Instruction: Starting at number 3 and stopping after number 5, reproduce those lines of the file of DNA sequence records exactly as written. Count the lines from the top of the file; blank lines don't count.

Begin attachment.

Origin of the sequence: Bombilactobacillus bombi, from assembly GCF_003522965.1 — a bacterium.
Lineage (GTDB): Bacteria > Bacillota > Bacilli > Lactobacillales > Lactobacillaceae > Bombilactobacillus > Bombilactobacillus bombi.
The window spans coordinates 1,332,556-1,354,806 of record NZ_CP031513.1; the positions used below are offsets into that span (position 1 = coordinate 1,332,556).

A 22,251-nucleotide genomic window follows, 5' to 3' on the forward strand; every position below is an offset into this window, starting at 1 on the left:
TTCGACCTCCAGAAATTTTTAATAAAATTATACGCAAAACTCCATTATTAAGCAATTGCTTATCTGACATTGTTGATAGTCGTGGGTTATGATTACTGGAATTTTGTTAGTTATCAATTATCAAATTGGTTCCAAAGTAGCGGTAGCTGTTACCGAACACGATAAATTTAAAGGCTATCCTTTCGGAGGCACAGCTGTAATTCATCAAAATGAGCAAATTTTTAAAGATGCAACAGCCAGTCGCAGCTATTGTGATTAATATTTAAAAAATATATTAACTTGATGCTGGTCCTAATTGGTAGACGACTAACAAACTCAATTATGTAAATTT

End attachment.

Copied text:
The window spans coordinates 1,332,556-1,354,806 of record NZ_CP031513.1; the positions used below are offsets into that span (position 1 = coordinate 1,332,556).

A 22,251-nucleotide genomic window follows, 5' to 3' on the forward strand; every position below is an offset into this window, starting at 1 on the left:
TTCGACCTCCAGAAATTTTTAATAAAATTATACGCAAAACTCCATTATTAAGCAATTGCTTATCTGACATTGTTGATAGTCGTGGGTTATGATTACTGGAATTTTGTTAGTTATCAATTATCAAATTGGTTCCAAAGTAGCGGTAGCTGTTACCGAACACGATAAATTTAAAGGCTATCCTTTCGGAGGCACAGCTGTAATTCATCAAAATGAGCAAATTTTTAAAGATGCAACAGCCAGTCGCAGCTATTGTGATTAATATTTAAAAAATATATTAACTTGATGCTGGTCCTAATTGGTAGACGACTAACAAACTCAATTATGTAAATTT